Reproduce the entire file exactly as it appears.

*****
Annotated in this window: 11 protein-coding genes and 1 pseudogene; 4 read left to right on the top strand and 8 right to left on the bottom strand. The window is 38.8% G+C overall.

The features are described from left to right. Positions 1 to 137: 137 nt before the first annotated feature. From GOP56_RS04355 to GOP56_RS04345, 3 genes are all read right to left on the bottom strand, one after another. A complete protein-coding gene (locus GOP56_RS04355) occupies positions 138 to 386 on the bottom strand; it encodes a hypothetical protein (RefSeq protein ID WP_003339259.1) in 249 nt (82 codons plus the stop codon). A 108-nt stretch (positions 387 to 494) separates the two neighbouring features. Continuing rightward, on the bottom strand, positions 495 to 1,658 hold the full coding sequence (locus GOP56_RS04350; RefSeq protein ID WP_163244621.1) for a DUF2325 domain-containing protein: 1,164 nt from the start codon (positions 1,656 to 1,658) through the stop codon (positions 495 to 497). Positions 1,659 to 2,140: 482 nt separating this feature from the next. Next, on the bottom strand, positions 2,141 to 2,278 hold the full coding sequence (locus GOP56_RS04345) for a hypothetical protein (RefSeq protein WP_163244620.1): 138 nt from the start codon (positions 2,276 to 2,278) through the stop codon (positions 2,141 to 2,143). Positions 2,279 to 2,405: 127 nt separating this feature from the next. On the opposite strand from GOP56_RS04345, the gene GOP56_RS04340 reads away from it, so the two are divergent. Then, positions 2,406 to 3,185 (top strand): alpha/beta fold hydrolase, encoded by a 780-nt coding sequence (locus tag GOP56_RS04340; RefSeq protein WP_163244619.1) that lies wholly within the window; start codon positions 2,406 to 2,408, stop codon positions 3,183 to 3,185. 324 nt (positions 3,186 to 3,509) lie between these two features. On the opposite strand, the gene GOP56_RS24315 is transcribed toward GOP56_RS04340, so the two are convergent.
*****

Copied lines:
Annotated in this window: 11 protein-coding genes and 1 pseudogene; 4 read left to right on the top strand and 8 right to left on the bottom strand. The window is 38.8% G+C overall.

The features are described from left to right. Positions 1 to 137: 137 nt before the first annotated feature. From GOP56_RS04355 to GOP56_RS04345, 3 genes are all read right to left on the bottom strand, one after another. A complete protein-coding gene (locus GOP56_RS04355) occupies positions 138 to 386 on the bottom strand; it encodes a hypothetical protein (RefSeq protein ID WP_003339259.1) in 249 nt (82 codons plus the stop codon). A 108-nt stretch (positions 387 to 494) separates the two neighbouring features. Continuing rightward, on the bottom strand, positions 495 to 1,658 hold the full coding sequence (locus GOP56_RS04350; RefSeq protein ID WP_163244621.1) for a DUF2325 domain-containing protein: 1,164 nt from the start codon (positions 1,656 to 1,658) through the stop codon (positions 495 to 497). Positions 1,659 to 2,140: 482 nt separating this feature from the next. Next, on the bottom strand, positions 2,141 to 2,278 hold the full coding sequence (locus GOP56_RS04345) for a hypothetical protein (RefSeq protein WP_163244620.1): 138 nt from the start codon (positions 2,276 to 2,278) through the stop codon (positions 2,141 to 2,143). Positions 2,279 to 2,405: 127 nt separating this feature from the next. On the opposite strand from GOP56_RS04345, the gene GOP56_RS04340 reads away from it, so the two are divergent. Then, positions 2,406 to 3,185 (top strand): alpha/beta fold hydrolase, encoded by a 780-nt coding sequence (locus tag GOP56_RS04340; RefSeq protein WP_163244619.1) that lies wholly within the window; start codon positions 2,406 to 2,408, stop codon positions 3,183 to 3,185. 324 nt (positions 3,186 to 3,509) lie between these two features. On the opposite strand, the gene GOP56_RS24315 is transcribed toward GOP56_RS04340, so the two are convergent.